The SEC is reevaluating who should have access to private placements as well as how that access should be granted, according to news reports.

The regulator issued a concept release on June 18 seeking comments on exemptions from registration on certain investment offerings, ThinkAdvisor writes. The SEC is specifically looking for feedback “from startups, entrepreneurs and investors who have firsthand experience” with the regulator’s framework, said SEC Chairman Jay Clayton, according to the publication.

“We believe our capital markets would benefit from a comprehensive review of the design and scope of our framework for offerings that are exempt from registration,” the SEC said, according to ThinkAdvisor. “More specifically, we also believe that issuers and investors could benefit from a framework that is more consistent and addresses gaps and complexities.”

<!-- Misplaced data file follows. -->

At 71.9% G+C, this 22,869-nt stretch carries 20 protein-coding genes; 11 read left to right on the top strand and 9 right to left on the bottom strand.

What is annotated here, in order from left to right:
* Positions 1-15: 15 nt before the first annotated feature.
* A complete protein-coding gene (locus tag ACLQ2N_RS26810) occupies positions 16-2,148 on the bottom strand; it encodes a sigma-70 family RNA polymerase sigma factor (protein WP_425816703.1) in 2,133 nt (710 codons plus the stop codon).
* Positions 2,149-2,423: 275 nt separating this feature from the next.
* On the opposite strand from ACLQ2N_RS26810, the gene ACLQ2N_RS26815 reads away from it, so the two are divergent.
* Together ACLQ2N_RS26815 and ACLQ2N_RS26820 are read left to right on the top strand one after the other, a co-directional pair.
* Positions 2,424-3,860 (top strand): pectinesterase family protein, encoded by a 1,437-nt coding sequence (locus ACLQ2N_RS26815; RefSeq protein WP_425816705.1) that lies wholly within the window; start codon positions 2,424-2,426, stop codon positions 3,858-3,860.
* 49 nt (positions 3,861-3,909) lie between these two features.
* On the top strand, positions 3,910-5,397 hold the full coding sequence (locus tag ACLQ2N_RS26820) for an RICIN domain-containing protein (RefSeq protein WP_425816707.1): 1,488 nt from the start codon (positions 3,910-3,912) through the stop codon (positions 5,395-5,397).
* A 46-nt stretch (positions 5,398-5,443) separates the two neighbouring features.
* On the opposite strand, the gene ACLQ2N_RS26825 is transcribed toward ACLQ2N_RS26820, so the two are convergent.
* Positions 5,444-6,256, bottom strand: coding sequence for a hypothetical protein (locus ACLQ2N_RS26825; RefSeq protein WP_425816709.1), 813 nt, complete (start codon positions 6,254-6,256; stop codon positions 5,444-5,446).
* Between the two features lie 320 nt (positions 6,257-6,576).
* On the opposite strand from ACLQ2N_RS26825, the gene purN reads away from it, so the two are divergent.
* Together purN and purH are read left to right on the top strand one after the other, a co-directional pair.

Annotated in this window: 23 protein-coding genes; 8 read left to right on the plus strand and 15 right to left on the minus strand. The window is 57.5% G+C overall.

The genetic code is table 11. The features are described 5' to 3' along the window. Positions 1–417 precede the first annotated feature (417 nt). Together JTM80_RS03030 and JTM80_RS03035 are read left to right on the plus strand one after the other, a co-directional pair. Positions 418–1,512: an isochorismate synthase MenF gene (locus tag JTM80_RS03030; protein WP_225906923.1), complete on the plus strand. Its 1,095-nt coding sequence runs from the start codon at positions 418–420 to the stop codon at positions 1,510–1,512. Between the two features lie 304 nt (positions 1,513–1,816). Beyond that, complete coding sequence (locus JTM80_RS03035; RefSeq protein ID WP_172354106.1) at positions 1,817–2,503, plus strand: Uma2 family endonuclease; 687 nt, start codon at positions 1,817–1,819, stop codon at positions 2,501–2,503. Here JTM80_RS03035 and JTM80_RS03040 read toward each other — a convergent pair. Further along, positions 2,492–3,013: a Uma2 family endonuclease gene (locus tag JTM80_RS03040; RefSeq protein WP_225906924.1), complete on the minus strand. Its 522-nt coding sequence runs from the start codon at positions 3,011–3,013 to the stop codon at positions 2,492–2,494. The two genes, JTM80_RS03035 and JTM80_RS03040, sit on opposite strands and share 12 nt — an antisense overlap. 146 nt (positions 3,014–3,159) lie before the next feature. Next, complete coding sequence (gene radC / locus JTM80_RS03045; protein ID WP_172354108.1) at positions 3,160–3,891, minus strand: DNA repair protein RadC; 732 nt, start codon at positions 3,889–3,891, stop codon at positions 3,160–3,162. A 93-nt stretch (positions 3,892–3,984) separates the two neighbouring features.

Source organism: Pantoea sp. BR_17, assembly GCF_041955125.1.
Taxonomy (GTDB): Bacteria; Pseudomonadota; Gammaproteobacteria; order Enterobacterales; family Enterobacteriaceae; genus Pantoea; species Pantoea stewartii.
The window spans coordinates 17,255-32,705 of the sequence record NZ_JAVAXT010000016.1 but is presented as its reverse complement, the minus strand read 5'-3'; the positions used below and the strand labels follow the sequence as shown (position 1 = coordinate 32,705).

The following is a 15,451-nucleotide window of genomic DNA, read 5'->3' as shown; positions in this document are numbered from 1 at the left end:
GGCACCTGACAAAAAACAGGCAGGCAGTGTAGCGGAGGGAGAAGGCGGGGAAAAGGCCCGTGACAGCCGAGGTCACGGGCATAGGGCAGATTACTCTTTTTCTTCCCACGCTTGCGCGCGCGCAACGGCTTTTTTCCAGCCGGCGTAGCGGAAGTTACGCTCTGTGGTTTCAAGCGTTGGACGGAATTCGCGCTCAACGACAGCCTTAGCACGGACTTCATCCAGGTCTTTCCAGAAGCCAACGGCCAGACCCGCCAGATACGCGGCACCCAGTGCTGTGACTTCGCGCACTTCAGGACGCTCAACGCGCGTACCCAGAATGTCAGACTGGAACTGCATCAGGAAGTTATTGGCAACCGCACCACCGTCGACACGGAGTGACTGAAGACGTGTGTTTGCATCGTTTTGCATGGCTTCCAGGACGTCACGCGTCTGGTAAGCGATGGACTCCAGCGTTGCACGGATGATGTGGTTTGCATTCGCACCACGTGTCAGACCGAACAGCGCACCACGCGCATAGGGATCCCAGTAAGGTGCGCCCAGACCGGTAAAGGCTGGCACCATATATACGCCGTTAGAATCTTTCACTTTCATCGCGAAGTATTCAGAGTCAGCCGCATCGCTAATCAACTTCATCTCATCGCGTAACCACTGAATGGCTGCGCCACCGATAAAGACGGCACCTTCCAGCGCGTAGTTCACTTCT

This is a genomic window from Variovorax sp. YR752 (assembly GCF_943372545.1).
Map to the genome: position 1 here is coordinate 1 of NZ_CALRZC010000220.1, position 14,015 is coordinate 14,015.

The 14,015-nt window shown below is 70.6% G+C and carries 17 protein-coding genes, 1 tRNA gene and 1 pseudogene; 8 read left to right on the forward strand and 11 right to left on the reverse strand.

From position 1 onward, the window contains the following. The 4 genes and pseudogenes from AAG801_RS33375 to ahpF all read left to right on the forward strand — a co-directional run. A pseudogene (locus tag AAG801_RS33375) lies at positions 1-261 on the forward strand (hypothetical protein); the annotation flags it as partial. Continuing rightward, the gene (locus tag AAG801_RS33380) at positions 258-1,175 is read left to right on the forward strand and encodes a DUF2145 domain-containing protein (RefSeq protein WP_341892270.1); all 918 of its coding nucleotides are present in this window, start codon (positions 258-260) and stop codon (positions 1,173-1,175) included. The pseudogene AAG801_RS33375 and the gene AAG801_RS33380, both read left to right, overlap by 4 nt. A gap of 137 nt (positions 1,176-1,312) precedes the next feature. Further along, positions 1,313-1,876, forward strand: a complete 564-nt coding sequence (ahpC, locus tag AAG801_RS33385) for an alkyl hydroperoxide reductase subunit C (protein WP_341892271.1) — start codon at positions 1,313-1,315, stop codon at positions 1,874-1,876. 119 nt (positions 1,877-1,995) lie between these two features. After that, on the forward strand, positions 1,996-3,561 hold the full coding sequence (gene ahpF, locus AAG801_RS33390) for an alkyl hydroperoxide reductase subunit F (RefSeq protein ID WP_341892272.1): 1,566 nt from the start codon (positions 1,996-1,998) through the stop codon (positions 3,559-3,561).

The regulator wants to reassess the limitations on who can invest in certain exempt offerings and the amounts they can allocate while still ensuring investor protection and easing capital formation, the publication writes. The SEC is also considering allowing companies to use pooled investment funds to boost their ability to raise capital, according to ThinkAdvisor. At the same time, the regulator wants input on whether retail investors should be granted easier access to “growth-stage companies” through such funds, the publication writes.

Jay Clayton

Were the SEC to grant retail investors greater access to private funds, “this would have a dramatic impact on the entire retail market and would allow individual retirement savers to select investment options that have traditionally been limited to defined benefit pension plans,” said Josh Lichtenstein, a partner at Ropes & Gray, according to ThinkAdvisor.

The comment period is open for 90 days from the date of publication of the concept release, the publication writes.